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5 Operational Challenges Manufacturers Can Address with Connected Manufacturing

November 30, 2017

You grapple with operational challenges every day. It’s the nature of manufacturing with so many variables that go into making products. Getting a handle on these challenges is also do or die, because production must continue to meet customer demands. So, you do whatever is necessary to get inventory under control, respond to audits, reduce waste, and manage quality.

This might mean going outside your existing systems to just get it done or handling things manually. Not only is this inefficient but it also encourages siloed processes that make it difficult to track activities, look back on what happened, or accurately forecast what may happen. Connected manufacturing, the ability to connect all facets of your manufacturing operation, enables you to address these operational challenges and leverage a single source of truth to make more informed decisions about your business.

1. Lack of Inventory Control

You envision your shop floor as a well-conducted network of operators, machines, and materials all driving toward meeting customer demand. In reality, it often is more chaotic than controlled. By capturing all shop floor activities, “digitizing” them, and then automating operational processes however, you create a connected shop floor. With the right system, you also know what’s happening in real time. The more connected and automated the processes on your shop floor, the more visibility and control you have of your operations.

2. Quality Assurance Validation

Part of doing business means complying with quality customer requirements. If you’re like many of the manufacturers we’ve helped however, you’re probably scrambling to gather the documentation needed to prove compliance. Your system should make it easy—not more difficult. A connected shop floor means you're measuring and digitally archiving quality during production. Providing documented proof is just a mouse-click away.

3. High Expediting Costs

When you don’t have visibility into the shop floor or your supply chain, you often need to expedite orders to meet delivery commitments. Costs can start to soar very quickly. Modernizing and consolidating systems and data can give you the visibility, communication, and collaboration you need to cut costs and always deliver on time.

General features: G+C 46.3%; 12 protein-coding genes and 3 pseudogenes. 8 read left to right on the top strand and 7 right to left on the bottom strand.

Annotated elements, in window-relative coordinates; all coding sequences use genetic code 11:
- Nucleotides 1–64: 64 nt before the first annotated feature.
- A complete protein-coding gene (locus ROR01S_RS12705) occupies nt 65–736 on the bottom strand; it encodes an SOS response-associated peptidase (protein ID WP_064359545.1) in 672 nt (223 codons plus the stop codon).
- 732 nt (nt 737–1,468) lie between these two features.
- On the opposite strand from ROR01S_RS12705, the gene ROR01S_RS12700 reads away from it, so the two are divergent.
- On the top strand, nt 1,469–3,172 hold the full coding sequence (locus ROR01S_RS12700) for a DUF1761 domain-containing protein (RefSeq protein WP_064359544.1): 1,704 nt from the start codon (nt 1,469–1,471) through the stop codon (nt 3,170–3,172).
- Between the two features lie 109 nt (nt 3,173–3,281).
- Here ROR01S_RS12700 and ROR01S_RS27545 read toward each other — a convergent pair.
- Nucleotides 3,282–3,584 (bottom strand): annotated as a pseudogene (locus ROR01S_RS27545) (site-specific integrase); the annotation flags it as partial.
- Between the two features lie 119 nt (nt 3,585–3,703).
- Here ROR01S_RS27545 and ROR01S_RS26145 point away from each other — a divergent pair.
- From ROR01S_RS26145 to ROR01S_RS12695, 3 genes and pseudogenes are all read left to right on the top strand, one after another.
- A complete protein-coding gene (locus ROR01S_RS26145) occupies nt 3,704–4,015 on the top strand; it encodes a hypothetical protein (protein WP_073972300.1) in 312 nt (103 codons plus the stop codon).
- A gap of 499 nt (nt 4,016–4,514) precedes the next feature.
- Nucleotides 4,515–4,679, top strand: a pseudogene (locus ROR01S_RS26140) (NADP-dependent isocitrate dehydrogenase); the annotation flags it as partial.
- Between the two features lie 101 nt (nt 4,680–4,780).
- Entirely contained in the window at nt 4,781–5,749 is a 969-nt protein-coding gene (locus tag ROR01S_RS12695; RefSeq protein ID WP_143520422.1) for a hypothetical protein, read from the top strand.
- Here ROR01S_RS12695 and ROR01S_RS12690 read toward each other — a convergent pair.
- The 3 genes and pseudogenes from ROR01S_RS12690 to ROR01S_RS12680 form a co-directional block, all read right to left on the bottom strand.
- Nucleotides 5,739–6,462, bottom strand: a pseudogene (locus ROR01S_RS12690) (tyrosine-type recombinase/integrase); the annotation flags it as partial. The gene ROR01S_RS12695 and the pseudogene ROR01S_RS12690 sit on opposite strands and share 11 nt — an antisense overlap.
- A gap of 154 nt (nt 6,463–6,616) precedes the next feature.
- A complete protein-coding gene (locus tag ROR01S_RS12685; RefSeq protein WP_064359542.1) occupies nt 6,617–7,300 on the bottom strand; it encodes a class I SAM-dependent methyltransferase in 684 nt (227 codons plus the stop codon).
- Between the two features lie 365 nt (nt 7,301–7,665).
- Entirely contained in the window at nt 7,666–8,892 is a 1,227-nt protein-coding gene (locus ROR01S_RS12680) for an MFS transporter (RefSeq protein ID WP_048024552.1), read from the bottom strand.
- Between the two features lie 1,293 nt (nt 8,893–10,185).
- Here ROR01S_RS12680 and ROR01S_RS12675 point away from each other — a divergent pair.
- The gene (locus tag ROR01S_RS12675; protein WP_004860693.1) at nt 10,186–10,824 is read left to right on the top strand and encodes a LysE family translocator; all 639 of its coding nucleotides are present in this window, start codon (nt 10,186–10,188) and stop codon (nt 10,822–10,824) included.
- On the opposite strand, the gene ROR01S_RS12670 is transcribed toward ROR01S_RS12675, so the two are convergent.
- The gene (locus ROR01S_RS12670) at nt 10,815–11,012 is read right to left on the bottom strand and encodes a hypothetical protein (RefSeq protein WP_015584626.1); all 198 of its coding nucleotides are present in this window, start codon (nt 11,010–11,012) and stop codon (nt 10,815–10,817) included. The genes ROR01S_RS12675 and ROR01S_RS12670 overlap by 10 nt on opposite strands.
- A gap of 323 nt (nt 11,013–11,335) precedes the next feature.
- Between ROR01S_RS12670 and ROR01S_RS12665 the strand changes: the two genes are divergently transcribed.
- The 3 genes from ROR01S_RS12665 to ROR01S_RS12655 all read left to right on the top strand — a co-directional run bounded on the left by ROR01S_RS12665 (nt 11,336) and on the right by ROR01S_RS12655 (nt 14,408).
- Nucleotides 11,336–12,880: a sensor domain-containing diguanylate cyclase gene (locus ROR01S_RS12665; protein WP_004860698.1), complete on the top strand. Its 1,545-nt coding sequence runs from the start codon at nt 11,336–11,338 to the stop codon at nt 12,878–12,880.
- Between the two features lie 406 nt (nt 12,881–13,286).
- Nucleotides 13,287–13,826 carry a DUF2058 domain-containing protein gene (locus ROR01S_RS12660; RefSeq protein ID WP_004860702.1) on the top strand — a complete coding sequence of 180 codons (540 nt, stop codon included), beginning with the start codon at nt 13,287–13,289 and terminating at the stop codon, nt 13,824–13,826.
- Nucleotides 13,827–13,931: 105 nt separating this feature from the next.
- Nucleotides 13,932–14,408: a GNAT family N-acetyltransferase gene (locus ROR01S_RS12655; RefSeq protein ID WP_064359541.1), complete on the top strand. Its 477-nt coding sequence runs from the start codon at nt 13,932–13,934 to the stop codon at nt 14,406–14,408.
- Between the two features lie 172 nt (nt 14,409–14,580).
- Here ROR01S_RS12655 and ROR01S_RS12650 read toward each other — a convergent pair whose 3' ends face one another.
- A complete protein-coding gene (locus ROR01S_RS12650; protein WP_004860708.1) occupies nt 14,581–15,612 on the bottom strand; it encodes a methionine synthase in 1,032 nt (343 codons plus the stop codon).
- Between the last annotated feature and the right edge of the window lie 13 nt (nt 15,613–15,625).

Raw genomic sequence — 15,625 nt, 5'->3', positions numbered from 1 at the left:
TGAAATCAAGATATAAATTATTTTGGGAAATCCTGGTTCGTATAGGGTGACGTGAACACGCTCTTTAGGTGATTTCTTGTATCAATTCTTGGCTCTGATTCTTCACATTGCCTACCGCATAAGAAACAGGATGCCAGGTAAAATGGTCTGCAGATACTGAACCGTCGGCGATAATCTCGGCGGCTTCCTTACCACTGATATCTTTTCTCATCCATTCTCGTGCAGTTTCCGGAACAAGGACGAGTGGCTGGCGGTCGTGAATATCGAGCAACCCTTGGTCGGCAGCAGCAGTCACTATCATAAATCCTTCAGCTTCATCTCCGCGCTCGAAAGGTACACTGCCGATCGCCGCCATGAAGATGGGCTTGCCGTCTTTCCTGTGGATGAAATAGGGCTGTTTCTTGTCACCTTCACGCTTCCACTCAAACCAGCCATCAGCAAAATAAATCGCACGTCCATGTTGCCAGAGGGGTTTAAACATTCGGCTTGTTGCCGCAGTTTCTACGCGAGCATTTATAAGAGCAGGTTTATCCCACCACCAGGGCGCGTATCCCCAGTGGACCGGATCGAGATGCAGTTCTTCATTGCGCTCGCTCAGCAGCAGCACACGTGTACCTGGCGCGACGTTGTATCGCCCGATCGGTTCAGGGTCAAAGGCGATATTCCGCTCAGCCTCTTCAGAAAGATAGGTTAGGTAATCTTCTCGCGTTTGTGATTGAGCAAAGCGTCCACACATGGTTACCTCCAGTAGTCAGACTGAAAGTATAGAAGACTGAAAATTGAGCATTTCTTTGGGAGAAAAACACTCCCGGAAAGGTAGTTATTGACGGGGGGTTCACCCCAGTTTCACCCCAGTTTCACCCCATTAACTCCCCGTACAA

4. Manual Processes

Manual or paper processes and data entry mean you risk mistakes and errors. Are there areas of your business where errors occur most frequently? What if you could mistake-proof those areas? Automated systems create better workflow, reduce human error, free up valuable resources, increase data accessibility for better decision making, improve quality, increase production effectiveness, and deliver higher uptime for increasing overall equipment effectiveness (OEE).

5. Slow Response to Supply Changes

You need to be agile to the ebbs and flows of production. Do your systems enable you to gain visibility throughout your global supply chain? If not, you will be reacting instead of meeting (or exceeding) customer demands. Your systems should enable you to know exactly what’s happening on the shop floor and in your supply chain, in real time.

The solution is a fully-integrated and automated manufacturing system that enables connected manufacturing, and your competitive advantage. Our customers tell us this all the time. Discover what they already know by downloading: The Definitive Guide to Connected Manufacturing.

About the Author

Dave Morfas Director of Product Marketing, Plex Systems

Dave Morfas has worked in the high-tech industry for more than 20 years with customers in Europe, Asia Pac, Latin America and North America in a variety of group management, product marketing, and product management roles. Currently Dave serves as Director of Product Marketing for Plex overseeing strategic product direction, competitive intelligence, and content marketing and creation.